Dylan Wykes cannot be sure how he’ll feel when he arrives at the Olympic Games later this month, he has never lived the experienced, can’t imagine what emotions will course through him.
He does know, however, that after a long and arduous journey, one that saw him step back from the precipice of retirement at the very last moment, that the time will be special.
“I think there’s going to be a bit of ‘wow’ factor,” the Canadian marathoner said. “It’ll really be special, a sense of satisfaction that everything has come together and I’ve achieved my goal.”
It will be a wonderful feeling, one he never expected to have scant few moths ago.
Wykes, a native of Kingston who now lives and trains in Vancouver, thought his Olympic dream was dead in March. Needing to meet the Canadian qualifying standard, he headed to a marathon in Japan with dreams of the Olympics foremost in his mind.
Stomach problems forced him out of the race, and he figured out of the Olympics. He thought about giving it up — “I wanted to quit, to forget about it,” he said because the single most significant goal had proved too elusive.
“Definitely thought it was over,” he said. “I felt a lot of pressure, I put a lot of pressure on myself … that was really stressful. I wasn’t a good person to be around.”
But there’s obviously something deep in Wykes’s soul that wouldn’t allow him to give up that easily, to give in to the disappointment and despair and walk away from decades of training and commitment.
He found another race, trained privately and without much fanfare, placed no expectations on himself and didn’t allow others to, either.
He toiled in relatively anonymity getting ready, went to Rotterdam in April and simply ran the second-fastest marathon ever by a Canadian, two hours, 10 minutes, 47 seconds; almost a minute inside the Olympic standard and just off the 2:10.09 run by Jerome Drayton 37 years ago, a mark that stands still as the gold standard for Canadian marathoners.
Wykes did it single-handedly, without fanfare, without pressure internal or external.
“We don’t get a lot of attention usually (but) a lot of people were interested in my attempts to qualify,” he said. “I didn’t really want to talk about it … The outlook for that race was just don’t put much pressure on myself … I just numbed my emotions going into that race.”
What propels a long distance runner is often a fascinating look at a desire to push oneself to physical and mental limits at every opportunity. The dedication necessary is tremendous, all those hours of training for very few competitions — Wykes’ two marathons in Japan in March and Rotterdam a month later is a terribly compressed competition schedule — takes a single-mindedness few have.
For Wykes, the decision to turn to running came because of a level of competitiveness that burned inside him. Sure, he tried team sports as a youngster but he was an impatient teammate always wanting more.
“I wasn’t a very good team sports person,” he jokes. “I always wanted to do everything myself. Running really appealed to me (because) it’s all on your shoulders.”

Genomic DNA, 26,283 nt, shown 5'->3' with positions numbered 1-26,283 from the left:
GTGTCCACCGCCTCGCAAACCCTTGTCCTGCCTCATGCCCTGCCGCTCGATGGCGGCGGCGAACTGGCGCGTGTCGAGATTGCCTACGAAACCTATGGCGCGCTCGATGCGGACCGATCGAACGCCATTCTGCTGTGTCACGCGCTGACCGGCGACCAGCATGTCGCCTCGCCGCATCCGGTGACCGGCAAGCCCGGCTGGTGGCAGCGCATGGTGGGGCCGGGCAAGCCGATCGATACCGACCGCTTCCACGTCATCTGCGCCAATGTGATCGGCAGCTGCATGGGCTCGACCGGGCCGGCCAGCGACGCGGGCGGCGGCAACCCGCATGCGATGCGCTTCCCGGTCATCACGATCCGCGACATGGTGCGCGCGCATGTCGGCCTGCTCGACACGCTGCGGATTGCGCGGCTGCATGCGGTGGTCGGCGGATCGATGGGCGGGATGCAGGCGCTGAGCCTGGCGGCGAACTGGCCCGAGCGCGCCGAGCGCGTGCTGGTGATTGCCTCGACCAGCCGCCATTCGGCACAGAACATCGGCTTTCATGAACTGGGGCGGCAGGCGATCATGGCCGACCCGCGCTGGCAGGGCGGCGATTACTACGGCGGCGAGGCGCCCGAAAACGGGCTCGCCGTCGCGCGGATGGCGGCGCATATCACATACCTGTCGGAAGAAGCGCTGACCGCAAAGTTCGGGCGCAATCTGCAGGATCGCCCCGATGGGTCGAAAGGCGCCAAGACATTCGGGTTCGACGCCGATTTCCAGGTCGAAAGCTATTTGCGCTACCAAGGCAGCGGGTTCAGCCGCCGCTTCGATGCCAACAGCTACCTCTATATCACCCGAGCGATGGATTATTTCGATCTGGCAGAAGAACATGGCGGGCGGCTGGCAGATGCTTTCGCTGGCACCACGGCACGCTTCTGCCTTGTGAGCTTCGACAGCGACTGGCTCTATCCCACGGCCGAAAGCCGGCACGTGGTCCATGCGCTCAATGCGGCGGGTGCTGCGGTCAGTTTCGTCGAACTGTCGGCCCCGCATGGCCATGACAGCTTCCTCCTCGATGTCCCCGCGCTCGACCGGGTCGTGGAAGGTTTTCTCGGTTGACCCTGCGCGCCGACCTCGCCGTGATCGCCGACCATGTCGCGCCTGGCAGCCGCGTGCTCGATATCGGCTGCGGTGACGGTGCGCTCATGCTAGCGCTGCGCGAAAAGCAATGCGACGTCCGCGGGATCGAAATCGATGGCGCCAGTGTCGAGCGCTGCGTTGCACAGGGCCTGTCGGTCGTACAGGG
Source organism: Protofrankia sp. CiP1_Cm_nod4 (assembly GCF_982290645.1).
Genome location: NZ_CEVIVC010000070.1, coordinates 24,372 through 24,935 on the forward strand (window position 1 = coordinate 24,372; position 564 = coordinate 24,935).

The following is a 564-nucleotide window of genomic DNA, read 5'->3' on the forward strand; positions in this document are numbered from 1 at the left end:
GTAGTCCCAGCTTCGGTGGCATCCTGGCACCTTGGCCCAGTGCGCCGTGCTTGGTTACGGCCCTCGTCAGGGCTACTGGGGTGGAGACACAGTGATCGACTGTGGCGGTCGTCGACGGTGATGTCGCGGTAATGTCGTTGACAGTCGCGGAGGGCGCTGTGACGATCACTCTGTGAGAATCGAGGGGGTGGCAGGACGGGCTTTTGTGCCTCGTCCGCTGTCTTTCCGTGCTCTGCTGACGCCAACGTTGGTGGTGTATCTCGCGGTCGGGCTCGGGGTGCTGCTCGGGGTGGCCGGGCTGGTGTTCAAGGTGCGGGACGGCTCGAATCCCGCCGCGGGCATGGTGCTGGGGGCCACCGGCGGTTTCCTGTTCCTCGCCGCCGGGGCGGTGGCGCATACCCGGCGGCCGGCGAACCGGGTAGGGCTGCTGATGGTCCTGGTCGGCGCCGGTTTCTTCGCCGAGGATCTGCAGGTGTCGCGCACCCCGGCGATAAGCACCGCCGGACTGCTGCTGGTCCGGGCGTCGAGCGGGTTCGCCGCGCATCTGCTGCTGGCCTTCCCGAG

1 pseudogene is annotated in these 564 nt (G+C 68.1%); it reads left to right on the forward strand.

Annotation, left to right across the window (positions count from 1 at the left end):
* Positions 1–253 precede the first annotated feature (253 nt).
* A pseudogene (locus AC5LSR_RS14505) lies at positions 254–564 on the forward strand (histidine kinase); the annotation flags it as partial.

Despite a workload that doesn’t suit many athletes.
Wykes said this week he’s still in a “circuit of high training” in the Swiss Alps that includes about 200 kilometres of running each week, twice a day, six days a week with three trips to the gym thrown in for good measure.
He has no idea about the conditions in London — it’s been rainy and cold and could turn warm at any moment before the Aug. 12 marathon — but wants to put himself in the best possible condition and see what the day brings.
“I think it’s just being in the best shape possible and be ready for whatever the conditions are,” he said. “I keep telling myself it will be good.”
Wykes may feel a special connection to London and Great Britain when he gets to the starting line at the Olympics and during the period leading up to the race.
In the period between the disappointment of the Japan bid and the success of the Rotterdam race, he had a tattoo etched on his right shoulder.
It’s a Shakespearean quote taken from Julius Ceasar: “Now bid me run and I will strive with things impossible.”
It is thought provoking and out of the norm (“Not too many people have Shakespearean quotes running down their shoulders,” he said) and he found it while fiddling around on a computer, it’s a quote used by the legendary miler Roger Bannister in one of his books (He was probably a bit more versed in Shakespeare than I,” joked Wykes) and Wykes just felt it kind of fit.
“I liked that it wasn’t something that was completely explanatory,” he said.
Kind of like Wykes’s journey to the Games
COMPLETE LONDON 2012 COVERAGE
It will be an event dominated almost assuredly by Kenyans and Ethiopians but when the men’s marathon begins on the final day of the London Olympics, there will be a trio of Canadians chasing history.
For the first time since the 1996 Atlanta Games, three Canadian men have qualified for the marathon — Kingston’s Dylan Wykes, Hamilton’s Reid Coolsaet and Eric Gillis of Guelph.
Wykes has the fastest qualifying time, two hours 10 minutes, 47 seconds; Coolsaet qualified in 2:10.55 last year at the Scotiabank Toronto Marathon and Gillis ran 2:11.28 in that same race, beating the Canadian qualifying standard by a second.
The Canadian men, who will be chasing Jerome Drayton’s 37-year-old national record of 2:10.09, certainly aren’t seen as medal hopes against the brilliant African runners.
Kenya’s Wilson Kipsang is seen as the favourite for the gold, he’s run the second-fastest marathon in history and won the London marathon in April, with countrymen Abel Kirui and world record holder Emmanuel Mutai also favoured.
The men’s marathon is the last event of the Games, to be run on The Mall in London.
The women’s marathon goes Sunday, Aug. 5 on the same iconic course in central London.